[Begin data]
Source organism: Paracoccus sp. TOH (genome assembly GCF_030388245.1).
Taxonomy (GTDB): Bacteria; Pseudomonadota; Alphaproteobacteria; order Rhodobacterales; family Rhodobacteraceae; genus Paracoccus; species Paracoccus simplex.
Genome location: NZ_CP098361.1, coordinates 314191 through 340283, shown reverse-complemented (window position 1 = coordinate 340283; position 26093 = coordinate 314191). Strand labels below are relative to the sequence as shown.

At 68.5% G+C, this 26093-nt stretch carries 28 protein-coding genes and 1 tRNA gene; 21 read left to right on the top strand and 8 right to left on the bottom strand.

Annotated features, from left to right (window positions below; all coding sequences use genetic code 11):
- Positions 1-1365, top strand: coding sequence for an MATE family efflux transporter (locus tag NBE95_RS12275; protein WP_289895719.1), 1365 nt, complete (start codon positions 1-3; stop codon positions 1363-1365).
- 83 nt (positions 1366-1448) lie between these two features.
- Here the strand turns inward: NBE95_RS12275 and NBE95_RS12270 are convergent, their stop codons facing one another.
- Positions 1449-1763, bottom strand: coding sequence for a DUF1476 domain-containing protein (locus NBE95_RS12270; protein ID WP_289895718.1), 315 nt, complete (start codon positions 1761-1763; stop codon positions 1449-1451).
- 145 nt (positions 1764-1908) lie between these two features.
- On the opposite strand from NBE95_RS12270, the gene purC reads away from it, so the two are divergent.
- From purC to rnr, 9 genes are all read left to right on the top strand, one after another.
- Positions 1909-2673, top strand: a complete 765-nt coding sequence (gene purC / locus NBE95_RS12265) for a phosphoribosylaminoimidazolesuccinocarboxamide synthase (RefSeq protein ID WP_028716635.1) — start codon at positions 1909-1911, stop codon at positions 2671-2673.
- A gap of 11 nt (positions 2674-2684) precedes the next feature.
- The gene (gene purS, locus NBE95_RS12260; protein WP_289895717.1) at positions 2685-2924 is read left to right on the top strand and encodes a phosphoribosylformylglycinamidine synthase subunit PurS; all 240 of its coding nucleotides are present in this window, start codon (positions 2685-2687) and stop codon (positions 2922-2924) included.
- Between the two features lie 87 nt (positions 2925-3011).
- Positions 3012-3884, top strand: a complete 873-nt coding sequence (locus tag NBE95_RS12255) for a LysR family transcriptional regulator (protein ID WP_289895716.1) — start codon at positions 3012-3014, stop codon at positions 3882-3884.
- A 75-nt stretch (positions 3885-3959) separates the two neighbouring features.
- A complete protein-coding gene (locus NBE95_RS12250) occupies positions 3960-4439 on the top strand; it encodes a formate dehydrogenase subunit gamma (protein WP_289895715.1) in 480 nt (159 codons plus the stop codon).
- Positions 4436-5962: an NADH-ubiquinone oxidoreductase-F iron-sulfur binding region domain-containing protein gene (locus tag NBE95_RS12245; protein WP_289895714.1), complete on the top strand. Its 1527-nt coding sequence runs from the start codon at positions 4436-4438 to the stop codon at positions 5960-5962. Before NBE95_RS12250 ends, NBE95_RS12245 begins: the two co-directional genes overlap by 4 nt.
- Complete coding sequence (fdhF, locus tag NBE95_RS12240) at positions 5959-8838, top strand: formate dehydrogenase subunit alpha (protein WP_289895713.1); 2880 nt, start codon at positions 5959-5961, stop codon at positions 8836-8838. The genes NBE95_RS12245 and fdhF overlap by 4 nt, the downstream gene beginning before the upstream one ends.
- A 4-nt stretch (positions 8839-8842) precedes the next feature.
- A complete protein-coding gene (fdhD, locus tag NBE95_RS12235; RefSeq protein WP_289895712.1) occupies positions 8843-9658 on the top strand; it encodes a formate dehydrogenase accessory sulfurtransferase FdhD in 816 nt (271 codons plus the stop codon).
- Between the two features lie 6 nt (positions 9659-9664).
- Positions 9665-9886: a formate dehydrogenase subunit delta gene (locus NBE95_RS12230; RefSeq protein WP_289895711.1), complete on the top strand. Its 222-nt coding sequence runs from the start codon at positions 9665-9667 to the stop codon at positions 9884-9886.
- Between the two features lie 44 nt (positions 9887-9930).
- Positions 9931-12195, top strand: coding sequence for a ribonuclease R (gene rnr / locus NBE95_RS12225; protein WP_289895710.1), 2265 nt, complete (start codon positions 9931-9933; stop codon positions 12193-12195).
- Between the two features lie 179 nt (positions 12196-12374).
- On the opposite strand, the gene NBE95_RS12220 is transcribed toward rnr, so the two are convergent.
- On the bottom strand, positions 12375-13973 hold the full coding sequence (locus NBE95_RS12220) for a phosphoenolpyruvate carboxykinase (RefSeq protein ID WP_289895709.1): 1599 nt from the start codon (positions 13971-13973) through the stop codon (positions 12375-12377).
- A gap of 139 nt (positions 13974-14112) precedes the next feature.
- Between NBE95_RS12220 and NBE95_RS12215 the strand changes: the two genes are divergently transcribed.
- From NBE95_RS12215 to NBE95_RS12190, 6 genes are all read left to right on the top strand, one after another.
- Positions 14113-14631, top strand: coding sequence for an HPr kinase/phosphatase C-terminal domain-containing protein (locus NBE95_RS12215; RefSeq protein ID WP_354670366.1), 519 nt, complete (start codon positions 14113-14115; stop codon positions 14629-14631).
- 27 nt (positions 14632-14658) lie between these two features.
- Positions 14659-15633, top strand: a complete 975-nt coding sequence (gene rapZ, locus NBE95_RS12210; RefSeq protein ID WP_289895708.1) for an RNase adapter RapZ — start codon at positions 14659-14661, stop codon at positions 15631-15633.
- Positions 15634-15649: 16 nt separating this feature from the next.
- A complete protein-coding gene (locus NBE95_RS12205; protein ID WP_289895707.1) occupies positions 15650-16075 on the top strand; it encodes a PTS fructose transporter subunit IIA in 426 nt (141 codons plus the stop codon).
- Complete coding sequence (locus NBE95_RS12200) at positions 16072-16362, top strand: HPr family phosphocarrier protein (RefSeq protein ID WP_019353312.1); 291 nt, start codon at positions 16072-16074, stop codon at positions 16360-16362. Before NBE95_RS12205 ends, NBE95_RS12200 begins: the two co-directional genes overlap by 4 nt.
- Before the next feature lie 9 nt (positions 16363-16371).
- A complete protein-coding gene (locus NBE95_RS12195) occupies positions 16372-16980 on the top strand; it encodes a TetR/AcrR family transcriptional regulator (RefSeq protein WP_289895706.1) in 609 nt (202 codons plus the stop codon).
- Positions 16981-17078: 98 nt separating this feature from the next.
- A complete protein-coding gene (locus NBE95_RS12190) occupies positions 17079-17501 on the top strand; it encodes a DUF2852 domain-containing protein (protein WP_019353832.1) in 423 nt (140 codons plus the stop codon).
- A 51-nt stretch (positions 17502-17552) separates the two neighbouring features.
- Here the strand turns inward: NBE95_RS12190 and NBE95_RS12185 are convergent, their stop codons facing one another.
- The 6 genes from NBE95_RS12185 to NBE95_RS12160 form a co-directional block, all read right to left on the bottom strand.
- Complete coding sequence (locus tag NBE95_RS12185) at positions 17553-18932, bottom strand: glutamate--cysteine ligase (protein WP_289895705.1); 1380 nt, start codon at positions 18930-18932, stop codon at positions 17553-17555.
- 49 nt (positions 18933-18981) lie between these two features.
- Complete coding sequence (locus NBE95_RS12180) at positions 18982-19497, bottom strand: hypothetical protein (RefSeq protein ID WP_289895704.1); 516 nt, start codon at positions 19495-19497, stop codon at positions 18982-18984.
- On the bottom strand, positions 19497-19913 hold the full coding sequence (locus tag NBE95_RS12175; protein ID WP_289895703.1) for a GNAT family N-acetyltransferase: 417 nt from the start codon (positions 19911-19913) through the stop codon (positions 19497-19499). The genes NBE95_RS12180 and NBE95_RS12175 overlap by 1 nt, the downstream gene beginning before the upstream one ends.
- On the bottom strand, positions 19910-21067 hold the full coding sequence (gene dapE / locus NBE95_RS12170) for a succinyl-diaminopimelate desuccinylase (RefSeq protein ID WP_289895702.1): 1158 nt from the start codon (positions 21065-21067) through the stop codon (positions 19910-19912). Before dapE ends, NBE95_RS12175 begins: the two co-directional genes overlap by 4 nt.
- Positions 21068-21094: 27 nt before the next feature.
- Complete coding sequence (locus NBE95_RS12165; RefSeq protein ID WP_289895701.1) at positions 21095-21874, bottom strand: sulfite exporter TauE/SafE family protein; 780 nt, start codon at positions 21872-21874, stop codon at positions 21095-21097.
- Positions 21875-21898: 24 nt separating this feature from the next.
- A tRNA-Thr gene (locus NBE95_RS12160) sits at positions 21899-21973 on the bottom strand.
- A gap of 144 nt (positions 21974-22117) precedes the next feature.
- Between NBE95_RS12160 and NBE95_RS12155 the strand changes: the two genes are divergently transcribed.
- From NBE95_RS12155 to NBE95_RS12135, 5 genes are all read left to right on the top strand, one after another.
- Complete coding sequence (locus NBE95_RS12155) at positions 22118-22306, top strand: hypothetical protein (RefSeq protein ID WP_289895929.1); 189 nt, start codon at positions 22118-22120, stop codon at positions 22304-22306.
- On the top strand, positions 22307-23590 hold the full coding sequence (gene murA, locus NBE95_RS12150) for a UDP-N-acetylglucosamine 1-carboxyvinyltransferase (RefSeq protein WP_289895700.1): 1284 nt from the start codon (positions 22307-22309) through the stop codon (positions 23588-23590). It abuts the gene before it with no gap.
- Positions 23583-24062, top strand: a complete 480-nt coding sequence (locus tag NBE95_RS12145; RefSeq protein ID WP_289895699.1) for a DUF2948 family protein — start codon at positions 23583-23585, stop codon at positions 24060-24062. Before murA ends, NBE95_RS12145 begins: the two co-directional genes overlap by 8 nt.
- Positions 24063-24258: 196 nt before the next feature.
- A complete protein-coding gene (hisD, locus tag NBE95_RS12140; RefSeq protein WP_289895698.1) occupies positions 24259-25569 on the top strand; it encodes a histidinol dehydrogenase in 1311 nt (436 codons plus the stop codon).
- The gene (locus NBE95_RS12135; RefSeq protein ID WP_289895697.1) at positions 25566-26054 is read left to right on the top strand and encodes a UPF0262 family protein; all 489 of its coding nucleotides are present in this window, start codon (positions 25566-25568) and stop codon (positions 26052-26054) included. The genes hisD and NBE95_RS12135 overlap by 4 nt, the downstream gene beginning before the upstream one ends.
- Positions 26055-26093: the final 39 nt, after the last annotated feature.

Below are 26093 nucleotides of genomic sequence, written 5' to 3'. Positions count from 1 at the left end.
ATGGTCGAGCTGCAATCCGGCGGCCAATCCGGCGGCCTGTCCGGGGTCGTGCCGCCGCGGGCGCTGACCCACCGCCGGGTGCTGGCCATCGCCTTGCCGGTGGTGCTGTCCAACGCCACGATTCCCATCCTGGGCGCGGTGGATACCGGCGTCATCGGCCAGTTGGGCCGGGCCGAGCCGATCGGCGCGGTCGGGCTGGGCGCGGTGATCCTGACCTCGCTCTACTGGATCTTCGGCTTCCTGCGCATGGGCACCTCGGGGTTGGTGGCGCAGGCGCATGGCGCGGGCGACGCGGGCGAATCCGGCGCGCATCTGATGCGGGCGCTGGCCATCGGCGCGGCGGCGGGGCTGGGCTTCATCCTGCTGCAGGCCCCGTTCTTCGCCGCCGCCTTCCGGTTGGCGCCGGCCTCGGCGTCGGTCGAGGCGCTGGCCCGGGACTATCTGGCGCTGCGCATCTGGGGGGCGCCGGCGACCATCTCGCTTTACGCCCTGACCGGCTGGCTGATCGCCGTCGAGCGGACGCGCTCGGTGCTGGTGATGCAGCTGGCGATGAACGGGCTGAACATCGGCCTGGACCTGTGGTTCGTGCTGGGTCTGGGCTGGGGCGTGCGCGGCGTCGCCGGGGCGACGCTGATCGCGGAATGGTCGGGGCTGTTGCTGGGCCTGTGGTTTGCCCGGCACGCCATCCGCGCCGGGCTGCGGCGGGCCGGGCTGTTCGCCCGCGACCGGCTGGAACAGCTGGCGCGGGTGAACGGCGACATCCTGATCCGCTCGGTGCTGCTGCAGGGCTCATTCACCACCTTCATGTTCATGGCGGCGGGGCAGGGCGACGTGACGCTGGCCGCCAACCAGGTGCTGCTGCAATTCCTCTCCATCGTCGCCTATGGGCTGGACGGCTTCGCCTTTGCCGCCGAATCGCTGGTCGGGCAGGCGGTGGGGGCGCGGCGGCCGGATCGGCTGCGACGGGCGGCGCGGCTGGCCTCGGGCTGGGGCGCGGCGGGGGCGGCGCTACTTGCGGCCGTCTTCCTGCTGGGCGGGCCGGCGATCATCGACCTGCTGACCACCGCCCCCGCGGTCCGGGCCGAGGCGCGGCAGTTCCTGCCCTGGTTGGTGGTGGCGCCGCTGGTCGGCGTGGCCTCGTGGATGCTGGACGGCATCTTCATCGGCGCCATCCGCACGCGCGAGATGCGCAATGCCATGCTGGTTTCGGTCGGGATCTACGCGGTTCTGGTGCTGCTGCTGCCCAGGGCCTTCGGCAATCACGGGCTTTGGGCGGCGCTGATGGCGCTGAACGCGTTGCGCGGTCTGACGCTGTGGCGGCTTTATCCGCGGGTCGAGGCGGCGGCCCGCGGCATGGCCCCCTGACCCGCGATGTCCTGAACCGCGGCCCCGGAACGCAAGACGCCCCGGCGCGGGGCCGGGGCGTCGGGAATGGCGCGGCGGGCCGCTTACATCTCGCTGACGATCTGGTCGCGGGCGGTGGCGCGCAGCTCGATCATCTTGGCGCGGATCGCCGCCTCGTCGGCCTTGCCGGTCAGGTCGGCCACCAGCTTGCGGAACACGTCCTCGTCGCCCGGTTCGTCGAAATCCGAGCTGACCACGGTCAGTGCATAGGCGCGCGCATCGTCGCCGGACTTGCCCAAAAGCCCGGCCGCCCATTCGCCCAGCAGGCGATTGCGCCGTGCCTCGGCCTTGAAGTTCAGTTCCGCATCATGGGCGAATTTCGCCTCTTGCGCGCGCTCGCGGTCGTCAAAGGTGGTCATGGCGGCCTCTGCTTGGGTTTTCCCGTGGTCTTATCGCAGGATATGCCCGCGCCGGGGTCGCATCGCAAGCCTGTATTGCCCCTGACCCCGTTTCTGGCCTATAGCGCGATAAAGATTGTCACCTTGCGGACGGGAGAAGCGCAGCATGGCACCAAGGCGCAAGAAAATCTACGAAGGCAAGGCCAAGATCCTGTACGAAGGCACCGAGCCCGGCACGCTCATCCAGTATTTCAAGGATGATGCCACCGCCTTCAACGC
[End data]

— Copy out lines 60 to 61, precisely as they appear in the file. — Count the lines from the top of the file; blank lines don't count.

- On the top strand, positions 22307-23590 hold the full coding sequence (gene murA, locus NBE95_RS12150) for a UDP-N-acetylglucosamine 1-carboxyvinyltransferase (RefSeq protein WP_289895700.1): 1284 nt from the start codon (positions 22307-22309) through the stop codon (positions 23588-23590). It abuts the gene before it with no gap.
- Positions 23583-24062, top strand: a complete 480-nt coding sequence (locus tag NBE95_RS12145; RefSeq protein ID WP_289895699.1) for a DUF2948 family protein — start codon at positions 23583-23585, stop codon at positions 24060-24062. Before murA ends, NBE95_RS12145 begins: the two co-directional genes overlap by 8 nt.